While the new agency was successful, Bitter began to feel like she was making compromises she didn’t want to make. She realized that the “world was sending me a big karmic message,” and that she had to decide how she wanted to spend her time, and with whom she wanted to spend it. In the end, it became clear that the new venture would need to shut down. If getting fired from JWT was unsettling, closing The Continuum Crew felt like even more of a public failure. But for Bitter, it was the right thing to do. And she gleaned an important philosophical truth from the experience: “You don’t learn unless you get bounced around.” She had learned a great deal running her own shop, and it had made her more aware of new ways of doing business in the online world. So, in her estimation, “I failed to a better place.”

After taking a break, what she calls her “90-day pity party,” Bitter re-emerged with a new focus, which became The Business of Aging. “I had finished a big piece of research for AARP on the grandparent market, and was also becoming a grandparent myself.” She realized that businesses need to know that there is not only value in the Boomer space, but that there is a valuable market that includes parents, moms, and grandparents.

Bitter feels that she has an opportunity in her practice to do a better job of serving all generations, not just older people, and that this authentic personal investment has paid off on many levels: “When you take work that is interesting and meaningful to you, the money shows up. That level of personal honesty about my career has changed all the relationships in my life.”

Reinventions can be planned, or may be forced upon us, but for Bitter, there is one key preparation element that we can’t ignore: “A lot of people, as they age, think they don’t have to keep learning. You have to read the tea leaves: we’re in a world of individualization and self- promotion. If you’re not taking care of yourself, even in a big company, as a personal brand, you’re going to get left behind.” Thanks to John Tarnoff, Career Reinvention consultant for Boomers, Educator, Recovering Hollywood exec.

Is Grandparenting the “ultimate do-over?”

Read Lori Bitter’s comments in the Huffington Post story:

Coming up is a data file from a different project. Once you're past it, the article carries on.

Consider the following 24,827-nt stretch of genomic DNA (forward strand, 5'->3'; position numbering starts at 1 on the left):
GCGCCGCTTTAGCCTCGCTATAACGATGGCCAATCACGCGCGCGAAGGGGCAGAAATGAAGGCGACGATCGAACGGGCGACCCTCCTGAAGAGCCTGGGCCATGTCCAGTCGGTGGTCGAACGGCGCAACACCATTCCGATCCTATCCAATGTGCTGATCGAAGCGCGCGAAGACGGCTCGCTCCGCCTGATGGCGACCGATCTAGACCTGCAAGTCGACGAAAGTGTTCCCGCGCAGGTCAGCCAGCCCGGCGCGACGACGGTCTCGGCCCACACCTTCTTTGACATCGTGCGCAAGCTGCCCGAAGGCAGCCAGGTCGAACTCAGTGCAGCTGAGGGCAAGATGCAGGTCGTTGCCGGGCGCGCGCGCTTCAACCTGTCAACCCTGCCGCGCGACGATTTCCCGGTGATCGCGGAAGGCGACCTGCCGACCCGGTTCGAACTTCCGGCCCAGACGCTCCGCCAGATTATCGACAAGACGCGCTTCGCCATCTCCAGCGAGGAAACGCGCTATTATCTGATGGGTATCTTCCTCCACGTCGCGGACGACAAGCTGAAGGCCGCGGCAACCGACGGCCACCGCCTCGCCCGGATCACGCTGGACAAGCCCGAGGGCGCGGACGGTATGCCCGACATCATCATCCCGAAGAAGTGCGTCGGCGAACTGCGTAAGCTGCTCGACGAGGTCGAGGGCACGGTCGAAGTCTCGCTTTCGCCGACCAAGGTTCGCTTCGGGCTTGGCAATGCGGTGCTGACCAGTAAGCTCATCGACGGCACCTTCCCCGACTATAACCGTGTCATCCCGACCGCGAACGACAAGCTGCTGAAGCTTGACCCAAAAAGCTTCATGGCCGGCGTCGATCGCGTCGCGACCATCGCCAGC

Growing up, Ed White spent relatively little time with his father, who worked in a power plant, climbing from engineer to vice president. His dad put in long hours, leaving early in the morning and coming home late. After dinner, he would read the newspaper, then do more work.  Read more . . .


LinkedIn and Older Workers – CNBC

Lori Bitter comments on LinkedIn and the value of the social site to older employees.

LinkedIn’s Older Endorsers

Season 3: The Business of Aging Radio – Engaging Older Consumers with Your Brand

Join Lori Bitter as she explores mature consumer engagement with Michele Ahlman, CEO of ClearSounds, in the kick off of the new season of The Business of Aging Radio, now featured on the Silvers Channel of RadioActive Broadcasting Network.

Episode 2: The Business of Marketing to the 50+ Market

The Internet of Things: Big Thinking for Older Consumers in 2013

Lori’s latest blog post for MediaPost Communications Engage Boomer blog, discusses the Consumer Electronic Show in Las Vegas, and it’s relevancy to the mature consumer market. Many of the presentations focus on technology that monitors consumers, and much is focused on health care, caregiving and health-related reporting. To truly capture the imagination and marketshare of the lucrative boomer consumer market, we need to pull back to the larger concept of the “the Internet of things.” First coined in 1999 by Kevin Ashton, the concept recognized the issue of the computer — and the Internet — being dependent on human action for information. He recognized a more human environment where people have no time and little attention.

Read Lori’s MediaPost Communications Engage Boomer blog post Big Thinking for Older Consumers in 2013: The Internet of Things here.